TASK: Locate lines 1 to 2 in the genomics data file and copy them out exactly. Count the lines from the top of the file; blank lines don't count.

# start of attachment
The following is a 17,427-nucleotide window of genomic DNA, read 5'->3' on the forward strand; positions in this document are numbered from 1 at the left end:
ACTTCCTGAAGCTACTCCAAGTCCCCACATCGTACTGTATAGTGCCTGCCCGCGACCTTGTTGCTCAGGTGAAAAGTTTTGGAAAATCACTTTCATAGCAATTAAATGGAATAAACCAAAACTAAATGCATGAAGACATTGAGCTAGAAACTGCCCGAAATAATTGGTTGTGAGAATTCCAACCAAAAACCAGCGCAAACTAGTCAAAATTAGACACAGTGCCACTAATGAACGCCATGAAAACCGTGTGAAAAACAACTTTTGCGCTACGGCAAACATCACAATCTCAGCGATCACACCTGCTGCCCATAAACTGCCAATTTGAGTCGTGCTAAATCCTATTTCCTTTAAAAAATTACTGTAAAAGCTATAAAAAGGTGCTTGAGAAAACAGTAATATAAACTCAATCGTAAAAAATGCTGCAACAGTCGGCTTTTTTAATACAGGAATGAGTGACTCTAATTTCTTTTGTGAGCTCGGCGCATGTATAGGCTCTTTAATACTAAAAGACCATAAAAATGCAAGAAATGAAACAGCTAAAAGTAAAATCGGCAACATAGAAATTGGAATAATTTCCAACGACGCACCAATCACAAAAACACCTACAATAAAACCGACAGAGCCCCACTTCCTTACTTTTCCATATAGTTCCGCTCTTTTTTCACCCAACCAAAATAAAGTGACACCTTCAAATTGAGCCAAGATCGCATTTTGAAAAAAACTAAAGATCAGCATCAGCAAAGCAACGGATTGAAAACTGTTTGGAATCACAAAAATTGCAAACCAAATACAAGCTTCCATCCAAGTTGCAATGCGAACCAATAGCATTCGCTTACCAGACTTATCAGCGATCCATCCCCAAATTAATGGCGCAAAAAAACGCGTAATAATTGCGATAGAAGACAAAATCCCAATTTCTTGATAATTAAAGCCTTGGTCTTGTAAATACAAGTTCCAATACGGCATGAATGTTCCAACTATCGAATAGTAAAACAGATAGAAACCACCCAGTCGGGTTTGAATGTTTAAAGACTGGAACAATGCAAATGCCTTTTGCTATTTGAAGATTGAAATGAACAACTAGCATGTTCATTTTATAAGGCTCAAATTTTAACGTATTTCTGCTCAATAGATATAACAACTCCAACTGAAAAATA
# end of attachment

The following is a 17,427-nucleotide window of genomic DNA, read 5'->3' on the forward strand; positions in this document are numbered from 1 at the left end:
ACTTCCTGAAGCTACTCCAAGTCCCCACATCGTACTGTATAGTGCCTGCCCGCGACCTTGTTGCTCAGGTGAAAAGTTTTGGAAAATCACTTTCATAGCAATTAAATGGAATAAACCAAAACTAAATGCATGAAGACATTGAGCTAGAAACTGCCCGAAATAATTGGTTGTGAGAATTCCAACCAAAAACCAGCGCAAACTAGTCAAAATTAGACACAGTGCCACTAATGAACGCCATGAAAACCGTGTGAAAAACAACTTTTGCGCTACGGCAAACATCACAATCTCAGCGATCACACCTGCTGCCCATAAACTGCCAATTTGAGTCGTGCTAAATCCTATTTCCTTTAAAAAATTACTGTAAAAGCTATAAAAAGGTGCTTGAGAAAACAGTAATATAAACTCAATCGTAAAAAATGCTGCAACAGTCGGCTTTTTTAATACAGGAATGAGTGACTCTAATTTCTTTTGTGAGCTCGGCGCATGTATAGGCTCTTTAATACTAAAAGACCATAAAAATGCAAGAAATGAAACAGCTAAAAGTAAAATCGGCAACATAGAAATTGGAATAATTTCCAACGACGCACCAATCACAAAAACACCTACAATAAAACCGACAGAGCCCCACTTCCTTACTTTTCCATATAGTTCCGCTCTTTTTTCACCCAACCAAAATAAAGTGACACCTTCAAATTGAGCCAAGATCGCATTTTGAAAAAAACTAAAGATCAGCATCAGCAAAGCAACGGATTGAAAACTGTTTGGAATCACAAAAATTGCAAACCAAATACAAGCTTCCATCCAAGTTGCAATGCGAACCAATAGCATTCGCTTACCAGACTTATCAGCGATCCATCCCCAAATTAATGGCGCAAAAAAACGCGTAATAATTGCGATAGAAGACAAAATCCCAATTTCTTGATAATTAAAGCCTTGGTCTTGTAAATACAAGTTCCAATACGGCATGAATGTTCCAACTATCGAATAGTAAAACAGATAGAAACCACCCAGTCGGGTTTGAATGTTTAAAGACTGGAACAATGCAAATGCCTTTTGCTATTTGAAGATTGAAATGAACAACTAGCATGTTCATTTTATAAGGCTCAAATTTTAACGTATTTCTGCTCAATAGATATAACAACTCCAACTGAAAAATA